The money-making opportunities for politicians are myriad, and Mr. Schweizer details the most lucrative methods: accepting sweetheart gifts of IPO stock from companies seeking to influence legislation, practicing insider trading with nonpublic government information, earmarking projects that benefit personal real estate holdings, and even subtly extorting campaign donations through the threat of legislation unfavorable to an industry. The list goes on and on, and it’s sickening.

Astonishingly, none of this is technically illegal, at least not for Congress. Members of Congress exempt themselves from the laws they apply to the rest of us. That includes laws that protect whistleblowers (nothing prevents members of Congress from retaliating against staffers who shine light on corruption) and Freedom of Information Act requests (it’s easier to get classified documents from the CIA than from a congressional office).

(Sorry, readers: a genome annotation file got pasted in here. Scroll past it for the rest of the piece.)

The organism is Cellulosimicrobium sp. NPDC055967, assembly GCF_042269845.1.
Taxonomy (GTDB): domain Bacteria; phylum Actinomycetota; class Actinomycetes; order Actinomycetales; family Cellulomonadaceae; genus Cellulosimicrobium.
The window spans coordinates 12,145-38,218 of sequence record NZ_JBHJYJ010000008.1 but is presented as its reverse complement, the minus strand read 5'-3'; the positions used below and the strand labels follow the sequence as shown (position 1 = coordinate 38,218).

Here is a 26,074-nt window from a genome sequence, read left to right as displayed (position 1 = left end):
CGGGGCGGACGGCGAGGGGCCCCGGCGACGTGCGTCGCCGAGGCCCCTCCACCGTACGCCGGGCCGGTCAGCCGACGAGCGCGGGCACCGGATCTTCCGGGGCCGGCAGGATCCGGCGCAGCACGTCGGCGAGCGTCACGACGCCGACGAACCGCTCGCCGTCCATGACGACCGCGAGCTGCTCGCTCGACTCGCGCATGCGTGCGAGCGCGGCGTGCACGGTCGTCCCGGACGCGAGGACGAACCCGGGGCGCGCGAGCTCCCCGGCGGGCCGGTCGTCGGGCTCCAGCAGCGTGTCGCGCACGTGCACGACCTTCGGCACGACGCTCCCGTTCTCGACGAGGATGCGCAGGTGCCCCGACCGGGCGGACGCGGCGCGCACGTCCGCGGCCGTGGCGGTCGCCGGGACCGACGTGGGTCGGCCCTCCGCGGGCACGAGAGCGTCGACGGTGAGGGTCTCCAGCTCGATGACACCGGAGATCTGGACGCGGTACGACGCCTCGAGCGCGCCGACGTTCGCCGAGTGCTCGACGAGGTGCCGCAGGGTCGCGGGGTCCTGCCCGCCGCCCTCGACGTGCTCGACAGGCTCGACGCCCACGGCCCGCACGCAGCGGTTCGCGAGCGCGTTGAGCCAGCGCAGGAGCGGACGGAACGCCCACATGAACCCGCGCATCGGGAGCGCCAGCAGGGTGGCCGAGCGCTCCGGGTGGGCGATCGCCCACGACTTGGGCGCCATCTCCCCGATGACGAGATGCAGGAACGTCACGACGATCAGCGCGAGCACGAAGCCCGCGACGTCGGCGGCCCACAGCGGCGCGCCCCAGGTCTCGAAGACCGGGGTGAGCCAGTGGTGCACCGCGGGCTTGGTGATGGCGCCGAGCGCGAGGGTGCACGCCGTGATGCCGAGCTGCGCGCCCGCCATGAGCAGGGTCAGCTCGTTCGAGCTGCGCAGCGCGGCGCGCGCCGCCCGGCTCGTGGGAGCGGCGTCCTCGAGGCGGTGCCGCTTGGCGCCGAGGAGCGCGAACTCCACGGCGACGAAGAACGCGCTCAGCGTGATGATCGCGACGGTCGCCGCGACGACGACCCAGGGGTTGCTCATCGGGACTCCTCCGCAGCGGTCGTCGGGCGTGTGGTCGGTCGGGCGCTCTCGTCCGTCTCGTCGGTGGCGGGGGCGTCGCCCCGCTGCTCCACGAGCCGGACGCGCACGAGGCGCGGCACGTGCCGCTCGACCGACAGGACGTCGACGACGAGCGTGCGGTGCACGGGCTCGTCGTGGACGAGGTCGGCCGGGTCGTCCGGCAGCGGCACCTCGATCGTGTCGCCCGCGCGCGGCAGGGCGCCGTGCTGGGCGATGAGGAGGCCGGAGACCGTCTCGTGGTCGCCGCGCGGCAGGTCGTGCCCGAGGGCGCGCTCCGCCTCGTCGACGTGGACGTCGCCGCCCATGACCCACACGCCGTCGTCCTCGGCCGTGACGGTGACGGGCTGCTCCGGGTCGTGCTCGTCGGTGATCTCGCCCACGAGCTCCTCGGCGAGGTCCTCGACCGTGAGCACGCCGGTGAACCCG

The corruption isn’t confined to one political party or just a few bad apples. It’s an endemic problem encompassing leadership on both sides of the aisle. It’s an entire system of public servants feathering their own nests. (Sarah Palin, via WSJ)

Yes, there is that oily “I’m shocked, shocked to find thatcorruption is going on in here!” quality to Miss Sarah’s piece.

And, voulez-vous cesser d’aimer posseder la chose aimee, am I right? But the 2008 election showed that to be a non-starter, so Miss Sarah will have to continue schlepping around the country to earn her millionaire status.

That doesn’t make her wrong, however.

Miss Sarah’s WSJ article serves as a depressing corollary to yesterday’s quick post. What she maintains, and you know in your heart to be true, is there is not a nickel’s worth of honest difference between Left and Rights, Dems and Reps. All the aforementioned care about is maintaining and protecting their elevated status and damned be the individual or Bill of Rights that gets in their way.

As common sense suggests, and the excesses of the Bush-Cheney administration aptly demonstrated, the only possible result arising from such a situation is cronyism, corruption, and -eventually- an economic meltdown that will make the last couple of years seem as idyllic as the 50s. 1



Show 1 footnote

  1. Well, as idyllic as the 50s of the memories of a few million addled seniors.

Something to say...?